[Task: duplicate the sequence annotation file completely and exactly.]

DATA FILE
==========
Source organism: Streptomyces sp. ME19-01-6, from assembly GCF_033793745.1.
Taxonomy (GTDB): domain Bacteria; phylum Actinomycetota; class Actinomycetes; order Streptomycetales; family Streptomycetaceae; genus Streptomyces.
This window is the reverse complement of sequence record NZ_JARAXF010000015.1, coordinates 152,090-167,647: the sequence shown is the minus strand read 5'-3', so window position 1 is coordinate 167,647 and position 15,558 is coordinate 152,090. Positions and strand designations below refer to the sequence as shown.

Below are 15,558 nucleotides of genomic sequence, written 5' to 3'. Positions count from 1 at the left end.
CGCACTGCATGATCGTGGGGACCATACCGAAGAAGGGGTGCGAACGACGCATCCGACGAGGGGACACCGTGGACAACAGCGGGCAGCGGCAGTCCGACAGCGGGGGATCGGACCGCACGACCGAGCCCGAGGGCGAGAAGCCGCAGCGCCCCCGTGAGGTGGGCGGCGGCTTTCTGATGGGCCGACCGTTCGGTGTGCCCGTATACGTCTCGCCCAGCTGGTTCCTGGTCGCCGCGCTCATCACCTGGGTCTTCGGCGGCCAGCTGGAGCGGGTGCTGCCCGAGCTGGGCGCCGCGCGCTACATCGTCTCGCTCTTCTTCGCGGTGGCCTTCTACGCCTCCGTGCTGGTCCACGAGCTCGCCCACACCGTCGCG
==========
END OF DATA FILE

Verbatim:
Source organism: Streptomyces sp. ME19-01-6, from assembly GCF_033793745.1.
Taxonomy (GTDB): domain Bacteria; phylum Actinomycetota; class Actinomycetes; order Streptomycetales; family Streptomycetaceae; genus Streptomyces.
This window is the reverse complement of sequence record NZ_JARAXF010000015.1, coordinates 152,090-167,647: the sequence shown is the minus strand read 5'-3', so window position 1 is coordinate 167,647 and position 15,558 is coordinate 152,090. Positions and strand designations below refer to the sequence as shown.

Below are 15,558 nucleotides of genomic sequence, written 5' to 3'. Positions count from 1 at the left end.
CGCACTGCATGATCGTGGGGACCATACCGAAGAAGGGGTGCGAACGACGCATCCGACGAGGGGACACCGTGGACAACAGCGGGCAGCGGCAGTCCGACAGCGGGGGATCGGACCGCACGACCGAGCCCGAGGGCGAGAAGCCGCAGCGCCCCCGTGAGGTGGGCGGCGGCTTTCTGATGGGCCGACCGTTCGGTGTGCCCGTATACGTCTCGCCCAGCTGGTTCCTGGTCGCCGCGCTCATCACCTGGGTCTTCGGCGGCCAGCTGGAGCGGGTGCTGCCCGAGCTGGGCGCCGCGCGCTACATCGTCTCGCTCTTCTTCGCGGTGGCCTTCTACGCCTCCGTGCTGGTCCACGAGCTCGCCCACACCGTCGCG